Sir Walter Scott counted the Newfoundland Mungo among his pets. And Scottish poet Robert Burns owned a Newf also named Luath – his taking his namesake from the mythical Cuchullian in the poet Ossian’s Fingal.   Burns’ Newf became the inspiration for the herding collie featured in his poem Twa Dogs.

When she lived in Brunswick, Maine, where she wrote Uncle Tom’s Cabin, Harriet Beecher Stowe owned a black Newfoundland named Rover, on whom she based the character of Old Bruno.  In one of her children’s stories she describes Rover as a faithful and indispensible family member:

    He formed a part of every domestic scene. At family prayers stretched out beside his master, he looked up reflectively with his great soft eyes and seemed to join us in the serious feeling of the hour. When all were gay and singing and frolicking and games were going on, Rover barked and frisked in higher glee than any. At night it was his joy to stretch his furry length at our bedside, where he slept with one ear on cock for any noise which might be his business to watch and attend to.

Regrettably Rover was poisoned by some malevolent townsperson, and the Stowes mournfully buried him with the family plot.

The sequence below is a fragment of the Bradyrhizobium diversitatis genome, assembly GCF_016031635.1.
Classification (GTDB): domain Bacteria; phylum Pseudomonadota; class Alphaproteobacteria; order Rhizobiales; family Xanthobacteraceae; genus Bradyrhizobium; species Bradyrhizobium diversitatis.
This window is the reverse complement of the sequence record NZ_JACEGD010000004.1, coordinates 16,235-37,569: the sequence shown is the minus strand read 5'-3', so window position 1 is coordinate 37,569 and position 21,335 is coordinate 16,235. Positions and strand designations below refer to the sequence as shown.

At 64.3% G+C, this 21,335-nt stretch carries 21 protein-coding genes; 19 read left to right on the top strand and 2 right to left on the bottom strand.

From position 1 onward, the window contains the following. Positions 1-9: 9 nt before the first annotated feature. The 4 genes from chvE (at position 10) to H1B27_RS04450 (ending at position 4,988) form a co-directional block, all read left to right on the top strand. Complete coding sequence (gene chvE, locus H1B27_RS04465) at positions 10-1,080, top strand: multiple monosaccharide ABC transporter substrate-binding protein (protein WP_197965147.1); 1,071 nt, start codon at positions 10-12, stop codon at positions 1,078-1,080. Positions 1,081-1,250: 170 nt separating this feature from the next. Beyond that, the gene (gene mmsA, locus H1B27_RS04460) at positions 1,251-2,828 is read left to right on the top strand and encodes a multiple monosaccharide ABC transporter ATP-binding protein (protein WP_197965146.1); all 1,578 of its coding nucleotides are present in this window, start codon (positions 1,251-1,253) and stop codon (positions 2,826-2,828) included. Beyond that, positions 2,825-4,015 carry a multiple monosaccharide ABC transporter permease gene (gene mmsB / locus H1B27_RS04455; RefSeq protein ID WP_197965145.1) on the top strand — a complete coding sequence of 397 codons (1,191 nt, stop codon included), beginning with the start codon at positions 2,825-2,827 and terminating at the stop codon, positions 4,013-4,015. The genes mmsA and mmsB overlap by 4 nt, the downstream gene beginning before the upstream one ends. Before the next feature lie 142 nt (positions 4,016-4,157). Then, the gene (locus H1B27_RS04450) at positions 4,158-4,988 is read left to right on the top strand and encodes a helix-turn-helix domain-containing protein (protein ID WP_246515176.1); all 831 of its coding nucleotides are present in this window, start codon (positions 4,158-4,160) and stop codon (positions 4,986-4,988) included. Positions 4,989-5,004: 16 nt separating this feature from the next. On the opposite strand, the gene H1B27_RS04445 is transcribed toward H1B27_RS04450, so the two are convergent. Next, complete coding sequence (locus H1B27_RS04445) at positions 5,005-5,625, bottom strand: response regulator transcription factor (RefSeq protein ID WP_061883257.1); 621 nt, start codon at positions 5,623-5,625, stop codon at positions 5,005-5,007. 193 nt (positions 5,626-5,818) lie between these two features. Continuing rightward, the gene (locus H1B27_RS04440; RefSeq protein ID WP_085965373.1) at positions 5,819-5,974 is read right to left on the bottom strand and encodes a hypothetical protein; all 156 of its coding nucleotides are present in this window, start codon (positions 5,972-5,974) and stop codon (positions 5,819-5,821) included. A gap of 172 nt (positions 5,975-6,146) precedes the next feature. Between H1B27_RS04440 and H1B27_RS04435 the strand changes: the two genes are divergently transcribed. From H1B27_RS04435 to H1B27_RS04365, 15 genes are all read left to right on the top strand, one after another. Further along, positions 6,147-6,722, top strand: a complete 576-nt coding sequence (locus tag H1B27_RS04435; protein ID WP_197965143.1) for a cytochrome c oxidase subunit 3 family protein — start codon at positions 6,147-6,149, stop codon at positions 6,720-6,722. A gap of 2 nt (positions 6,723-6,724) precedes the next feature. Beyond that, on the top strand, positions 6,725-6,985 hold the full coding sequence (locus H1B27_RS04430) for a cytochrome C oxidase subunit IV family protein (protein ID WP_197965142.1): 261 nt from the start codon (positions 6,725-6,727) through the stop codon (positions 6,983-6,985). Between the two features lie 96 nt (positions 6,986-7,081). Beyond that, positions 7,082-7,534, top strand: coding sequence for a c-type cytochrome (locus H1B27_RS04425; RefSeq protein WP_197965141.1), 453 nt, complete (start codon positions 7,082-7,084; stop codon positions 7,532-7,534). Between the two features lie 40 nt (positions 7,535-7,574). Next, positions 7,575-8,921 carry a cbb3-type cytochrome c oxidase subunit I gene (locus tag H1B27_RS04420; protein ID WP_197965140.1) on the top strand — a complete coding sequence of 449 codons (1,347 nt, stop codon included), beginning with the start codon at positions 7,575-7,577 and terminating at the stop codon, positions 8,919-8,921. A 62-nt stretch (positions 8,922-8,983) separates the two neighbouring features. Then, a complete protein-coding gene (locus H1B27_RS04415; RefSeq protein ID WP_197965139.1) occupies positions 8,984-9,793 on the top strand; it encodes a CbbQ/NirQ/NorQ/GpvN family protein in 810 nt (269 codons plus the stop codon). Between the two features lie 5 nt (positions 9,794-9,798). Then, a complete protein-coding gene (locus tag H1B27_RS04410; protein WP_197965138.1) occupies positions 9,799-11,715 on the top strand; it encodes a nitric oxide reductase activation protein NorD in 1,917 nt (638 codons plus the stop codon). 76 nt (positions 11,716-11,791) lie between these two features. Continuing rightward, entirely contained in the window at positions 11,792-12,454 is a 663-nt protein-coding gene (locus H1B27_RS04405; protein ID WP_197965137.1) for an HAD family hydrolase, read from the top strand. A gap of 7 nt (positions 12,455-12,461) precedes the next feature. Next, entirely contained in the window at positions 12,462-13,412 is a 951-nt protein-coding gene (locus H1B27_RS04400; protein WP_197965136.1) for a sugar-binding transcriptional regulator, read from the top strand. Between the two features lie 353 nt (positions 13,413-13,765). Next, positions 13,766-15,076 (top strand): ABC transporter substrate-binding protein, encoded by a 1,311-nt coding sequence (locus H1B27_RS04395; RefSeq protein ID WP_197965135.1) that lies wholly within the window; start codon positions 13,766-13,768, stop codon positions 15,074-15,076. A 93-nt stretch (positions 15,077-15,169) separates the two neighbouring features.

Another New Englander to be fast friends with a brown Newfoundland dog was poet Emily Dickinson.  Photo5-Carlo-crCarlo, as she named her “shaggy ally,” had been given to her by her father Edward Dickinson in the fall of 1849 with the intention that the dog would accompany Emily in her walks through the woods and fields of Amherst, Massachusetts.  Emily chose the name “Carlo” from her then favorite novel,Jane Eyre, in which St.John Rivers owns a pointer of that name. From 1850 onward, she mentioned the dog in several letters and poems. In I Started Early - Took My Dog, she recounts a rambling seaside adventure with Carlo where the sea seems to menace the poet, but ultimately the tide withdraws as they approach the town.  The sense of having Carlo, a water rescue dog, beside her adds to the notion of the Newf’s protector status.  Indeed, after Carlo died at the ripe old age of seventeen, Emily curtailed her walks and became increasingly reclusive.